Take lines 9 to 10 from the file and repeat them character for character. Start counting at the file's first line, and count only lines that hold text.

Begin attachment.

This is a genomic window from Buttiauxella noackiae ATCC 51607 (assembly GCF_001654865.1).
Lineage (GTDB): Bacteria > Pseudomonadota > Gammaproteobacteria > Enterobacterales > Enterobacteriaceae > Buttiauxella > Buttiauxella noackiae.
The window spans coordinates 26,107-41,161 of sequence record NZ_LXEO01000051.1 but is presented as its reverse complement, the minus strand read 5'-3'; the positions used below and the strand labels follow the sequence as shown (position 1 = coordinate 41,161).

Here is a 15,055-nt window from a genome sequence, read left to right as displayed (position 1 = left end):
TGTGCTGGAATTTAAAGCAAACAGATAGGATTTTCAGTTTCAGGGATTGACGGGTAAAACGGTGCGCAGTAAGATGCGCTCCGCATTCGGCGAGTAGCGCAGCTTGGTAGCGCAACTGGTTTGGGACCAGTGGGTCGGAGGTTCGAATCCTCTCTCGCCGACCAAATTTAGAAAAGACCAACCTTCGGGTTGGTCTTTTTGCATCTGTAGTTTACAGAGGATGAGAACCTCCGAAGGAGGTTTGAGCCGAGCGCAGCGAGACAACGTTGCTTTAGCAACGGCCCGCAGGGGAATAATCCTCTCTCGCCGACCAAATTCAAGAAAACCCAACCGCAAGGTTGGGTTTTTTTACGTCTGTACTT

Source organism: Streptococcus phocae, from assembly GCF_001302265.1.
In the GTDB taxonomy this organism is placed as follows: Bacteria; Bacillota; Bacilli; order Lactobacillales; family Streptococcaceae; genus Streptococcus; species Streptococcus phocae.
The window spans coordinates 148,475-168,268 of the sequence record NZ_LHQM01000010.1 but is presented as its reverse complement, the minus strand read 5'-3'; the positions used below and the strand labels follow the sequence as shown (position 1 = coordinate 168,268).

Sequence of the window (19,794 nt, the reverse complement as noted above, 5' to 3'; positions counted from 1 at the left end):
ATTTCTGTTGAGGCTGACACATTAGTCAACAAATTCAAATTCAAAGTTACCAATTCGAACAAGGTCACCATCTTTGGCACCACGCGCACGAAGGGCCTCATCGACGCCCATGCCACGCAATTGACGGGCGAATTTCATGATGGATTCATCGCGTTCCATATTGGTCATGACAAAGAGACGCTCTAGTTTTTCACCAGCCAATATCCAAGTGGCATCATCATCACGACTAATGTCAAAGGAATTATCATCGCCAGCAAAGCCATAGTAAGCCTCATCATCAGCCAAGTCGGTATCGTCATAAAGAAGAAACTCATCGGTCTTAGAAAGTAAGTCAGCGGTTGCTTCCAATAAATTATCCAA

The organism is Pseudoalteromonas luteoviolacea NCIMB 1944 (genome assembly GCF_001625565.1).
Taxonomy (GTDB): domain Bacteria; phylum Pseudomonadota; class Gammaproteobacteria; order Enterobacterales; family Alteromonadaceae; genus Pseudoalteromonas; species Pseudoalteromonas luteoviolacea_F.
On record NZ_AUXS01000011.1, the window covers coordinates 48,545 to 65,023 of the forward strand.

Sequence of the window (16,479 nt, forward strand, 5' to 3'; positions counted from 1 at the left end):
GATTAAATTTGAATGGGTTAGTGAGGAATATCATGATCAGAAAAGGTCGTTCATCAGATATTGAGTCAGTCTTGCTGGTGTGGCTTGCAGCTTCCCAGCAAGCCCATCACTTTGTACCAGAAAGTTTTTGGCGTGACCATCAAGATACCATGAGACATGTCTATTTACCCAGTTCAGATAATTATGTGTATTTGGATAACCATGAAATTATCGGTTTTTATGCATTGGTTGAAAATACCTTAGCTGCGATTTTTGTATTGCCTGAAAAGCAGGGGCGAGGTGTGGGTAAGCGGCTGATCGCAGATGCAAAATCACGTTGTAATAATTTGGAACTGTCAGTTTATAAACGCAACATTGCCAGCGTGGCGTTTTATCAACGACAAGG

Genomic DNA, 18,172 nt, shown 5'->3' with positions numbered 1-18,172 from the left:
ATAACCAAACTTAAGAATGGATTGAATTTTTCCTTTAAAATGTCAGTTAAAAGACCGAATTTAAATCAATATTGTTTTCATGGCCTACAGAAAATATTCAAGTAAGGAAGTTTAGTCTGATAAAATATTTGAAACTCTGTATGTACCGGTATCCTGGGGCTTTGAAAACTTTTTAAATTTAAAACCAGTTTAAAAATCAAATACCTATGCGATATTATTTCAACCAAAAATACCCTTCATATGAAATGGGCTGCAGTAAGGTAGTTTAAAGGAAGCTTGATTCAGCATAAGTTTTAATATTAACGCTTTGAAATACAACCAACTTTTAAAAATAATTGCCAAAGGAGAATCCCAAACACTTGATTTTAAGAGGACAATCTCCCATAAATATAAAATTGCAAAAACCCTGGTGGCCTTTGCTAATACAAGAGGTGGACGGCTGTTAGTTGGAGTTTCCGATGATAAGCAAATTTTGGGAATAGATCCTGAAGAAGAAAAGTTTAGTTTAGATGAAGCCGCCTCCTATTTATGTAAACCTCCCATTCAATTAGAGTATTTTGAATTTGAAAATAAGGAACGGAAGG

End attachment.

Sequence of the window (19,794 nt, the reverse complement as noted above, 5' to 3'; positions counted from 1 at the left end):
ATTTCTGTTGAGGCTGACACATTAGTCAACAAATTCAAATTCAAAGTTACCAATTCGAACAAGGTCACCATCTTTGGCACCACGCGCACGAAGGGCCTCATCGACGCCCATGCCACGCAATTGACGGGCGAATTTCATGATGGATTCATCGCGTTCCATATTGGTCATGACAAAGAGACGCTCTAGTTTTTCACCAGCCAATATCCAAGTGGCATCATCATCACGACTAATGTCAAAGGAATTATCATCGCCAGCAAAGCCATAGTAAGCCTCATCATCAGCCAAGTCGGTATCGTCATAAAGAAGAAACTCATCGGTCTTAGAAAGTAAGTCAGCGGTTGCTTCCAATAAATTATCCAA